On top of all his novels and stories and travel books and Court of Last Resort pro bono work on behalf of the wrongfully convicted, Erle Stanley Gardner kept up a gargantuan correspondence. One of his correspondents was Harry Stephen Keeler (1890-1967), the wackiest wackadoodle who ever sat down to a typewriter. Several of Harry’s multi-colored “Walter Keyhole” newsletters, assembled and arranged by me in The Keeler Keyhold Collection (2005), include quotations from ESG’s letters to him.

   In one of them, probably dating from the late Fifties or early Sixties, Gardner alluded to the fact that both his mother and Keeler’s happened to have the same first name; an odd one to say the least. “Now ‘Adelma’ [Keeler wrote] is not a recognized name….Name experts say that it is undoubtedly an artificial synthesis, or fusion, of the names ‘Adeline’ and ‘Thelma’.”

   Why not Adelaide, or Selma? After comparing notes, the two discovered “that a grandfather of each had been in the Civil War” (presumably on the same side) and concluded that “over some camp fire their grandfathers must have met, and talking of possible ‘odd’ names for girl-children, agreed…to name their first daughters ‘Adelma’.” Well, maybe. Anyway it’s a good story.

FIRST YOU READ, THEN YOU WRITE
by Francis M. Nevins


   Considering that I was an inch from death last month, perhaps a March column is asking too much of myself. We shall see. I suspect this one is going to be a bit skimpy.

***

   On the 6th of February, at age 91, Alec McCowen died. He was one of the most revered English actors, having appeared in several Shakespeare productions, including ROMEO AND JULIET and KING LEAR, and a number of 20th-century classics like PYGMALION and EQUUS.

   He also had roles in 30-odd movies, of which the best known is probably FRENZY (1972). Who can forget his performance in that last of Hitchcock’s great films? As the harried Scotland Yard inspector, a bangers-and-mash man if ever there was one, who comes home after a hard day trying to track down a serial rapist and killer only to find his wife (Vivien Merchant) getting ready to serve him a tasty dinner of sautéed lovebirds’ wings or something of the sort, he’s unforgettable.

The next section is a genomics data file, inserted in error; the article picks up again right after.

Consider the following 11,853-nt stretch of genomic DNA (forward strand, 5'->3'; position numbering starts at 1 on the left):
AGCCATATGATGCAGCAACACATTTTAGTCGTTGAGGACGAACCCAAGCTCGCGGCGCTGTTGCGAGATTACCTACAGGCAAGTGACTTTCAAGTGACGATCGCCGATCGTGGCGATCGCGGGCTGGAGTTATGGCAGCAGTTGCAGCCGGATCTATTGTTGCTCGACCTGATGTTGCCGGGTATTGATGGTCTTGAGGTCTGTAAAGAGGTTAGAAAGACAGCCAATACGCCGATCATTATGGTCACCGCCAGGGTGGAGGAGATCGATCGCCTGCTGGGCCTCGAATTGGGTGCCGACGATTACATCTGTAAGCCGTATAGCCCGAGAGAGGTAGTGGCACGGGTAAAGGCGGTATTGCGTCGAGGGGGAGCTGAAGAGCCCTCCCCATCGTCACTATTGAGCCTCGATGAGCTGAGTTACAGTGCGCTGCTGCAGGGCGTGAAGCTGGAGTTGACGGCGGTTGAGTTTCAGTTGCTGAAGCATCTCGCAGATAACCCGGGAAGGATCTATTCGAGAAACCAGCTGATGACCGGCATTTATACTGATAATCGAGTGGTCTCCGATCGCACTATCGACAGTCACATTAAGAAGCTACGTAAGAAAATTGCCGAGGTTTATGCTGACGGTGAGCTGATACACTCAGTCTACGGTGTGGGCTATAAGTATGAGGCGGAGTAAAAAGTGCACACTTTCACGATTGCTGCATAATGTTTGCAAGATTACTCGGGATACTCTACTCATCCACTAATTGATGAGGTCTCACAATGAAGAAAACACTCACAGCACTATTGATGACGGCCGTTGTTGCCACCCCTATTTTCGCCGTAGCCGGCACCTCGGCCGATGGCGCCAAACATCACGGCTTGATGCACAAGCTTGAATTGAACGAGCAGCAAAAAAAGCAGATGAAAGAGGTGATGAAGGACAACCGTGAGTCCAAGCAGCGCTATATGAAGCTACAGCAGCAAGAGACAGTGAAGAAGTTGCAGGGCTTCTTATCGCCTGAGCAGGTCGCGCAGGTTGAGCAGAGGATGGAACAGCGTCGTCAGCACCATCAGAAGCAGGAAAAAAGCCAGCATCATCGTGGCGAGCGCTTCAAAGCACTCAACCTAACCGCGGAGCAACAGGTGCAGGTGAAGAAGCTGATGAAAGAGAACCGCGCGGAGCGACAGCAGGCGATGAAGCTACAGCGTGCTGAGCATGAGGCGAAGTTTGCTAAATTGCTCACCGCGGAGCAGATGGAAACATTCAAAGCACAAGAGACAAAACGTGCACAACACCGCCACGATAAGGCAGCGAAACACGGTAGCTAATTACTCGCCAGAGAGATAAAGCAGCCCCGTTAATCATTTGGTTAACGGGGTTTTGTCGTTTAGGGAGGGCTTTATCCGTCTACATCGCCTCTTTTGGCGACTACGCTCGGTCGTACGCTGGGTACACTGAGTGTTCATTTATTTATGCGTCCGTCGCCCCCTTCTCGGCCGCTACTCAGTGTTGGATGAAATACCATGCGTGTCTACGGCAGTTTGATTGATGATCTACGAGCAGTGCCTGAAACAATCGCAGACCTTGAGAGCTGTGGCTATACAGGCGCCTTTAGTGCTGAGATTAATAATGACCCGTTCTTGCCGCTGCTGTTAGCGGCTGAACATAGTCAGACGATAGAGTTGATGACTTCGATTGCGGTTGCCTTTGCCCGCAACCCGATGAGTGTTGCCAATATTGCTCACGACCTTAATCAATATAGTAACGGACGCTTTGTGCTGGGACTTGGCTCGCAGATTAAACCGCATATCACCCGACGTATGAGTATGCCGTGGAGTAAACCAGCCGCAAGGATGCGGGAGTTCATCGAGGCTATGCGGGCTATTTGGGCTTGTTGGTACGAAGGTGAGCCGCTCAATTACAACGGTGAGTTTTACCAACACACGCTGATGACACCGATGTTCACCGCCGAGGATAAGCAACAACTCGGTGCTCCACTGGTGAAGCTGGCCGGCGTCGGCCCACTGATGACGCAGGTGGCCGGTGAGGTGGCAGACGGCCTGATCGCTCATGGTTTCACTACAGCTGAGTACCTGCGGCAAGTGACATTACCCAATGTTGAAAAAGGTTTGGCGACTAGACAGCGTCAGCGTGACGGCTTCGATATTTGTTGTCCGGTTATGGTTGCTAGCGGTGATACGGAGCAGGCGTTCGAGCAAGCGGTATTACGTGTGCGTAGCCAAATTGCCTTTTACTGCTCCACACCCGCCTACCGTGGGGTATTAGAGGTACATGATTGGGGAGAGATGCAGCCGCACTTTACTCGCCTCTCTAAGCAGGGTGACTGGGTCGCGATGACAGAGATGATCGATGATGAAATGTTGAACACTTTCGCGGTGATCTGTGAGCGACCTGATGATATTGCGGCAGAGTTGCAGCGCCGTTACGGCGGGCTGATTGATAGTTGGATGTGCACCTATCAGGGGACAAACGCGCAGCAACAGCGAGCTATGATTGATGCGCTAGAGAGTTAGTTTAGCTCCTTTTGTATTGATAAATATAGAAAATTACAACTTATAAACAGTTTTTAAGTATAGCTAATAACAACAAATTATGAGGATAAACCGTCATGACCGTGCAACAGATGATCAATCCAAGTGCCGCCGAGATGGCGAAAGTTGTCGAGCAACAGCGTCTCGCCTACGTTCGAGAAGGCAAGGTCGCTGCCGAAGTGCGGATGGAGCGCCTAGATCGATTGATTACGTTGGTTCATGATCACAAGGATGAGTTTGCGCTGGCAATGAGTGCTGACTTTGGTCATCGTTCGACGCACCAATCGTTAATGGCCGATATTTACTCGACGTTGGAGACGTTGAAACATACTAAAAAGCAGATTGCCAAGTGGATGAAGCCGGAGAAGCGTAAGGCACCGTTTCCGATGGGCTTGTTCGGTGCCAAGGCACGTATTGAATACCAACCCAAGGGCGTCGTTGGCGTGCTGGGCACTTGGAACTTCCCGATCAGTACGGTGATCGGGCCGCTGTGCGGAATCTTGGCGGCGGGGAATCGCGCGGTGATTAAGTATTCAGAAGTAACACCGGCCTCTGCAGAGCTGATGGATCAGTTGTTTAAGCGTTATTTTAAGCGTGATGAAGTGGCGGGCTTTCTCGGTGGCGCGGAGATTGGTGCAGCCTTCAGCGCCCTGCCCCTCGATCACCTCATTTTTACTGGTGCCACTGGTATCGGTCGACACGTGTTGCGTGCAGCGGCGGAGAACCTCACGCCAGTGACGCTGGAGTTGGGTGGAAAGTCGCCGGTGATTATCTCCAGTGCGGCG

***

   The last time I saw FRENZY was when it came out 45 years ago, but it’s still green in my memory. Shot in London, it tells the story of down-and-out ex-RAF pilot Richard Blaney (Jon Finch), who becomes the prime suspect in a series of brutal rape-murders and goes on the run. The real criminal is Robert Rusk (Barry Foster), a Covent Garden fruit-and-vegetable merchant as was Hitchcock’s father, and much of the location shooting takes place in the neighborhood the director knew as a boy.

   For a time the fugitive Blaney is protected by fellow RAF veterans — which would have made more sense if the picture’s events had taken place immediately after World War II, when the surviving Battle of Britain pilots were national heroes — but eventually he’s caught by Inspector Oxford (our man McCowen) and locked up. Knowing by then that Rusk is the real murderer, Blaney escapes and sets out for revenge.

   I’d be a toad if I gave away more of the plot, which is summarized on several websites devoted to the picture. Among all the Hitchcock films after PSYCHO (1960), FRENZY stands out as by far the most suspenseful.

***